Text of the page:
will be snacks along the way and hot soup
at the end. The price is NAf7,50. Tickets
are available at Top Health Fitness, open
Monday through Friday, 5-9 pm. Satur-
days 9-12noon. More information 567-
1055 or 786-8908.
> The Rotary Club of Bonaire has
announced that their popular Ro-
taRally will be
held this Sunday,
March 25. Pro- .
ceeds will go to
support the many C
charitable works of
Rotary like the
greenhouse at the
Center (FKPD), School Breakfast Pro-
gram and many other activities for chil-
dren and the elderly.
The Rally will begin at 11 am at Seru
Largu and end at the Mangazina di Rei
where the Diaz family will prepare a deli-
cious BBQ and have a bar.
The cost of Rally participation is
NAf25; the BBQ is NAfl5. Tickets are
available from Rotary members or call
Orphaline Saleh at 715-5506 or Jules van
Dongen at 786-5877. All are invited to
participate and have fun for a worthy
> Last Bite Bakery, now known for
their delicious NAfl0 take-out lunches,
has a new luncheon menu schedule.
Tuesdays, it's Lasagna. Wednesday is
Chicken and Dumplings; Thursday,
Meatloaf with Mashed Potatoes; and
Friday, Chili con Carne. To avoid disap-
pointment call ahead to reserve a plate.
They go fast! Tel. 717-3293. Last Bite is
across from Bon Fysio and next to Obersi
> Hagen and
right) of Cactus S
Blue are now offer- -
ing Caribbean .....
that emerge from
their brand new
Blodgett pizza oven.
"Each pizza begins
with our fresh dough
that is made daily,
explains Hagen. "We
then add only the
highest quality ingre-
dients, including our
cheeses, ocean fresh fish, lean meats and fresh vegetables. We bake our thin crust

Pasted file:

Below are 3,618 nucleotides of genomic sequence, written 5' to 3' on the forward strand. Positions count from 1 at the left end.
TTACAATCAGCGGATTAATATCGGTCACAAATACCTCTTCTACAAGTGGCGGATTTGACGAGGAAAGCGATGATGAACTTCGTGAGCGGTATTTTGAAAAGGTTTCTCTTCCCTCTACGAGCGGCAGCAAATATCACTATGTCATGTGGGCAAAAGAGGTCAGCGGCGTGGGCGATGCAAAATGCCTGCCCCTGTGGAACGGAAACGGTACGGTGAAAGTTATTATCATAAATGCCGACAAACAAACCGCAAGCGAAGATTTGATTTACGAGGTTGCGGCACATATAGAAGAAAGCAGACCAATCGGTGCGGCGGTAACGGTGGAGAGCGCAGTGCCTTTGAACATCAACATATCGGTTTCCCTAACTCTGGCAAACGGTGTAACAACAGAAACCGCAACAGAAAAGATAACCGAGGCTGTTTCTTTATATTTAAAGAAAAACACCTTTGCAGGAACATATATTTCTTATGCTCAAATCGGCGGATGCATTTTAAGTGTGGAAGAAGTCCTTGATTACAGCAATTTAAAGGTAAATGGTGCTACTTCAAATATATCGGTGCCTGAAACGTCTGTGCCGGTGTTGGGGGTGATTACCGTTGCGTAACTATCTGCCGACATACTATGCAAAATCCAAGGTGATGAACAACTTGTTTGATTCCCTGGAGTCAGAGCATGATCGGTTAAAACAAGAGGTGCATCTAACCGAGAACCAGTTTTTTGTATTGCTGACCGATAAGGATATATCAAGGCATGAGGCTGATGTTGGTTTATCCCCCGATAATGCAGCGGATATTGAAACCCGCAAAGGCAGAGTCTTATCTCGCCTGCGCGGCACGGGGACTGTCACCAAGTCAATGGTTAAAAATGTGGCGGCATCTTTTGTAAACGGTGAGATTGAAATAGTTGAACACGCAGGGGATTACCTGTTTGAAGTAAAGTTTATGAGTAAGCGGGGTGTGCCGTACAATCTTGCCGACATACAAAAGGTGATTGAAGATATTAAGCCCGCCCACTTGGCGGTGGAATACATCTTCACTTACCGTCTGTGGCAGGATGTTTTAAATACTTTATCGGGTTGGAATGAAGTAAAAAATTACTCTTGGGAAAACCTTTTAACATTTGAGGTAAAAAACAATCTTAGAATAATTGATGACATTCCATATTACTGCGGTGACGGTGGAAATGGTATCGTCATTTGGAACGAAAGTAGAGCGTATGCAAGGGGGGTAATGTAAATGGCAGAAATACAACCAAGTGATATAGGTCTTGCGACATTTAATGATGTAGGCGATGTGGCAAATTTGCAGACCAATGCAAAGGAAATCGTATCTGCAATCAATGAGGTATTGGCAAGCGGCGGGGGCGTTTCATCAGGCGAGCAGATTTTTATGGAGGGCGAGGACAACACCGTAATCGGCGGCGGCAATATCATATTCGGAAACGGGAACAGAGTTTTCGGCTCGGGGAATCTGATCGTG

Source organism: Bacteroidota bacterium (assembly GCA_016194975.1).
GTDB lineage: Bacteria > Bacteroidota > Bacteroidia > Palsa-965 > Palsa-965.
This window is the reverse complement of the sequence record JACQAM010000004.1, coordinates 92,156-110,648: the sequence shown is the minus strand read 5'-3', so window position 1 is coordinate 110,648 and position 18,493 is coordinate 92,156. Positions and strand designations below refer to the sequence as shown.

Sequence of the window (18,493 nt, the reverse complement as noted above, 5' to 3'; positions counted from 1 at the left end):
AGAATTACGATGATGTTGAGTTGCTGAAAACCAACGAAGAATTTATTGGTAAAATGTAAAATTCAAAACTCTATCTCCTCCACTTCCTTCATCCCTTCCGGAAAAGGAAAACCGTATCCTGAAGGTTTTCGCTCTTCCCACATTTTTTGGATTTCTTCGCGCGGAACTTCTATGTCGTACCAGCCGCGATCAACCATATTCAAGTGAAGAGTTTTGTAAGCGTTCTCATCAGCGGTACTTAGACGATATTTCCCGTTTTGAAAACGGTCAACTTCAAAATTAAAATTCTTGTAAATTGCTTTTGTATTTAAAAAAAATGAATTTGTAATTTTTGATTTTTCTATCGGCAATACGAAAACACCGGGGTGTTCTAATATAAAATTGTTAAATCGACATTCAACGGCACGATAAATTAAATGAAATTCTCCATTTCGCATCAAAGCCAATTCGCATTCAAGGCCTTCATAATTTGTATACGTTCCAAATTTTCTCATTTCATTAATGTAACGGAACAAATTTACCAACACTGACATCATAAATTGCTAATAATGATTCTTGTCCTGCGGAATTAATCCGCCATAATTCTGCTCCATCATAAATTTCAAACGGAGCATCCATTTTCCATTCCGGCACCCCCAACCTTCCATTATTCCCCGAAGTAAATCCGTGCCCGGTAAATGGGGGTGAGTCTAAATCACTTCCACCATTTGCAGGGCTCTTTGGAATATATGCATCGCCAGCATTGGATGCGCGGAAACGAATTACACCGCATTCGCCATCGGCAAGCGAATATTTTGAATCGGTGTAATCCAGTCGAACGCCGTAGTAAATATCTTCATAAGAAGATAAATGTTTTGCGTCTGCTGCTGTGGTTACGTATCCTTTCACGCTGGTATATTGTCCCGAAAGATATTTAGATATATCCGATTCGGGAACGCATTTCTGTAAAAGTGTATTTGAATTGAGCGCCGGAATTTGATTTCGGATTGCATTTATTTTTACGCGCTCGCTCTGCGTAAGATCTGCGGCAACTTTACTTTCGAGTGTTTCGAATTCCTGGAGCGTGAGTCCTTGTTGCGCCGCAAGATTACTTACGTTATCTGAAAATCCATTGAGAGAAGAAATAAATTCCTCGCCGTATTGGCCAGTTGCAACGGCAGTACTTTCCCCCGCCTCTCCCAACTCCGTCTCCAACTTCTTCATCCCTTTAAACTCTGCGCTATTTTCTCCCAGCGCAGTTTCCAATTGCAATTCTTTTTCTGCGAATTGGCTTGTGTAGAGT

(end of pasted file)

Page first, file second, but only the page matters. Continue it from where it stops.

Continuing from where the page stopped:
Pizzas on special stones that give us the specialflavors we are looking for. Some
examples: "Jambalaya" shrimp, spicy Chorizo sausage and chicken; "Jerk" Jerk
rubbed chicken breast, pineapple, mozzarella and cheddar cheese; "Bacon Double
Cheese Burger" -seasoned beef, smoked bacon, onion, cheddar and mozzarella
cheese. There is a nice selection of Vegetarian combos too. Pick from 26 toppings,
three different sizes: 8", 12" or 16."
Prices start at only $6.50 (NAf11,70). Order a large 16" take away pizza and get
FREE 8" garlic bread! Saturday night is Pizza Night: order one 12" pizza and get
the 2nd 12" pizza for only $9.99 (NA1f8). Cactus Blue is open Monday to Saturday
5 pm to 10 pm.
The new owner is Lee van Leeuwen, a
recent arrival on Bonaire, who will open a
music-oriented bar at the location in about
Crew ofMambo Jambo
Wilna Gronenboom photo
> There will be no issue of The Bon-
aire Reporter next week in keeping with
our policy of four issues a month (March
has five Fridays). The next issue, dated
April 6-13, maybe available as early as
April 4th, will begin The Reporter's pre-
island council election coverage. This
year Feature Editor Greta Kooistra will
not interview the party leaders as usual;
instead she will interview their wives. O
> More and more people are helping
Bonaire keep free of pollution. Here Scott
and Sally Simons take more batteries col-
lected by Bruce Bowker's Carib Inn back
to the US. Locals, give your used batter-
ies to people returning to developed
countries where they can dispose of the